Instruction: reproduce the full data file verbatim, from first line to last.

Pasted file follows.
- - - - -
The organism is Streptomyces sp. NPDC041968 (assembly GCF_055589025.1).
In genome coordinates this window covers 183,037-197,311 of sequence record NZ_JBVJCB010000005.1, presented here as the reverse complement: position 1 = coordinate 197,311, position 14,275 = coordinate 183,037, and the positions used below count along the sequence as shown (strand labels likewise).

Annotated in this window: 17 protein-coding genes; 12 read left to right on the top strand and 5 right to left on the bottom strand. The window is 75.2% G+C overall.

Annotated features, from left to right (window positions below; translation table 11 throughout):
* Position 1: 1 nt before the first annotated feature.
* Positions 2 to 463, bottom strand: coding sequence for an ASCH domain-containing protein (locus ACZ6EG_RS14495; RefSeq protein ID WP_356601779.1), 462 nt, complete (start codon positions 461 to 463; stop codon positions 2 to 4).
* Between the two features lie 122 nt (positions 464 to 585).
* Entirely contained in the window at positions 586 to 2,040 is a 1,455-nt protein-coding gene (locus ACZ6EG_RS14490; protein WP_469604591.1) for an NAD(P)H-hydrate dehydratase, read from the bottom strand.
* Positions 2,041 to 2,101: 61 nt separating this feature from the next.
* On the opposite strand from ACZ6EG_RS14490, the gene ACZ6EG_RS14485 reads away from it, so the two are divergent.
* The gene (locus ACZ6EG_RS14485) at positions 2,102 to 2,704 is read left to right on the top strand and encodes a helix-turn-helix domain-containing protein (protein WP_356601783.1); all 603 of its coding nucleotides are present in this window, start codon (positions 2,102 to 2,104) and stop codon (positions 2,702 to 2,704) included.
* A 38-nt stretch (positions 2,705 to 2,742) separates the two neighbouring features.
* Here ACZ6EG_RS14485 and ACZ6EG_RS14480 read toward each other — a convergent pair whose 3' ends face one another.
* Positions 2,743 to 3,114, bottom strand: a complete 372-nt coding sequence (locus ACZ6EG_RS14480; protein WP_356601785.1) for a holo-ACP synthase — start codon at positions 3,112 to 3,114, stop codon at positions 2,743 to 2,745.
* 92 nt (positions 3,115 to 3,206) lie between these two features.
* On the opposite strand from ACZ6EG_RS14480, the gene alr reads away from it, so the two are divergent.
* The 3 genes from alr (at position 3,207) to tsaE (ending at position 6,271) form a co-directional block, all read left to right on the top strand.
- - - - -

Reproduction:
The organism is Streptomyces sp. NPDC041968 (assembly GCF_055589025.1).
In genome coordinates this window covers 183,037-197,311 of sequence record NZ_JBVJCB010000005.1, presented here as the reverse complement: position 1 = coordinate 197,311, position 14,275 = coordinate 183,037, and the positions used below count along the sequence as shown (strand labels likewise).

Annotated in this window: 17 protein-coding genes; 12 read left to right on the top strand and 5 right to left on the bottom strand. The window is 75.2% G+C overall.

Annotated features, from left to right (window positions below; translation table 11 throughout):
* Position 1: 1 nt before the first annotated feature.
* Positions 2 to 463, bottom strand: coding sequence for an ASCH domain-containing protein (locus ACZ6EG_RS14495; RefSeq protein ID WP_356601779.1), 462 nt, complete (start codon positions 461 to 463; stop codon positions 2 to 4).
* Between the two features lie 122 nt (positions 464 to 585).
* Entirely contained in the window at positions 586 to 2,040 is a 1,455-nt protein-coding gene (locus ACZ6EG_RS14490; protein WP_469604591.1) for an NAD(P)H-hydrate dehydratase, read from the bottom strand.
* Positions 2,041 to 2,101: 61 nt separating this feature from the next.
* On the opposite strand from ACZ6EG_RS14490, the gene ACZ6EG_RS14485 reads away from it, so the two are divergent.
* The gene (locus ACZ6EG_RS14485) at positions 2,102 to 2,704 is read left to right on the top strand and encodes a helix-turn-helix domain-containing protein (protein WP_356601783.1); all 603 of its coding nucleotides are present in this window, start codon (positions 2,102 to 2,104) and stop codon (positions 2,702 to 2,704) included.
* A 38-nt stretch (positions 2,705 to 2,742) separates the two neighbouring features.
* Here ACZ6EG_RS14485 and ACZ6EG_RS14480 read toward each other — a convergent pair whose 3' ends face one another.
* Positions 2,743 to 3,114, bottom strand: a complete 372-nt coding sequence (locus ACZ6EG_RS14480; protein WP_356601785.1) for a holo-ACP synthase — start codon at positions 3,112 to 3,114, stop codon at positions 2,743 to 2,745.
* 92 nt (positions 3,115 to 3,206) lie between these two features.
* On the opposite strand from ACZ6EG_RS14480, the gene alr reads away from it, so the two are divergent.
* The 3 genes from alr (at position 3,207) to tsaE (ending at position 6,271) form a co-directional block, all read left to right on the top strand.